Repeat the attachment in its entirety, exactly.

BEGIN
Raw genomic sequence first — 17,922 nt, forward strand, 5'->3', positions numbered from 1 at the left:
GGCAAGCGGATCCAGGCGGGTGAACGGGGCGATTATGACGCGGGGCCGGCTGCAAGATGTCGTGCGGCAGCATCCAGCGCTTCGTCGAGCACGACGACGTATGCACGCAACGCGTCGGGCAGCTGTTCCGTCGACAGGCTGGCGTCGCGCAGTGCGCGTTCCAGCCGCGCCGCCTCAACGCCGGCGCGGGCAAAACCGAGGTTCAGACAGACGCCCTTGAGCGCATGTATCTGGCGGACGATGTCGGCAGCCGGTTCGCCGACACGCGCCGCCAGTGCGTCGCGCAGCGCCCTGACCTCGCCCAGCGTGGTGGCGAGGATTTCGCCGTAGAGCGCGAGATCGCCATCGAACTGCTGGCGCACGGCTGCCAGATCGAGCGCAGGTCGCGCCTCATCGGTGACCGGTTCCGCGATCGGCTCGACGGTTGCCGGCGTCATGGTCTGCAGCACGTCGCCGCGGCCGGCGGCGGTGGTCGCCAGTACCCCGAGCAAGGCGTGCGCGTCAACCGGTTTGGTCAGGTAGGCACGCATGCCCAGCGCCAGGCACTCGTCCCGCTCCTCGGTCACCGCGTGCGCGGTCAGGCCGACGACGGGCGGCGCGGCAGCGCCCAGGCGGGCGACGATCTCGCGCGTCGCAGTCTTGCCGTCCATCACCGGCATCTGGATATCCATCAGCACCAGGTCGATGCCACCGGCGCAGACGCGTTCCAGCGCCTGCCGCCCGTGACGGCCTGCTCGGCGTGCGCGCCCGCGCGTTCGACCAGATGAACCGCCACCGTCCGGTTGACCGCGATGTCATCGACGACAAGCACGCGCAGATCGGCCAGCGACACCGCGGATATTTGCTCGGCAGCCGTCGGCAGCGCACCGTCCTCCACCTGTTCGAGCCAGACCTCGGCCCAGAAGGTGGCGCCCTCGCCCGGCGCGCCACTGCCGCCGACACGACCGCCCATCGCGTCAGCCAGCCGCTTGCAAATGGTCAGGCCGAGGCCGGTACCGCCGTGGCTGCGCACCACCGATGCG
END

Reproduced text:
Raw genomic sequence first — 17,922 nt, forward strand, 5'->3', positions numbered from 1 at the left:
GGCAAGCGGATCCAGGCGGGTGAACGGGGCGATTATGACGCGGGGCCGGCTGCAAGATGTCGTGCGGCAGCATCCAGCGCTTCGTCGAGCACGACGACGTATGCACGCAACGCGTCGGGCAGCTGTTCCGTCGACAGGCTGGCGTCGCGCAGTGCGCGTTCCAGCCGCGCCGCCTCAACGCCGGCGCGGGCAAAACCGAGGTTCAGACAGACGCCCTTGAGCGCATGTATCTGGCGGACGATGTCGGCAGCCGGTTCGCCGACACGCGCCGCCAGTGCGTCGCGCAGCGCCCTGACCTCGCCCAGCGTGGTGGCGAGGATTTCGCCGTAGAGCGCGAGATCGCCATCGAACTGCTGGCGCACGGCTGCCAGATCGAGCGCAGGTCGCGCCTCATCGGTGACCGGTTCCGCGATCGGCTCGACGGTTGCCGGCGTCATGGTCTGCAGCACGTCGCCGCGGCCGGCGGCGGTGGTCGCCAGTACCCCGAGCAAGGCGTGCGCGTCAACCGGTTTGGTCAGGTAGGCACGCATGCCCAGCGCCAGGCACTCGTCCCGCTCCTCGGTCACCGCGTGCGCGGTCAGGCCGACGACGGGCGGCGCGGCAGCGCCCAGGCGGGCGACGATCTCGCGCGTCGCAGTCTTGCCGTCCATCACCGGCATCTGGATATCCATCAGCACCAGGTCGATGCCACCGGCGCAGACGCGTTCCAGCGCCTGCCGCCCGTGACGGCCTGCTCGGCGTGCGCGCCCGCGCGTTCGACCAGATGAACCGCCACCGTCCGGTTGACCGCGATGTCATCGACGACAAGCACGCGCAGATCGGCCAGCGACACCGCGGATATTTGCTCGGCAGCCGTCGGCAGCGCACCGTCCTCCACCTGTTCGAGCCAGACCTCGGCCCAGAAGGTGGCGCCCTCGCCCGGCGCGCCACTGCCGCCGACACGACCGCCCATCGCGTCAGCCAGCCGCTTGCAAATGGTCAGGCCGAGGCCGGTACCGCCGTGGCTGCGCACCACCGATGCG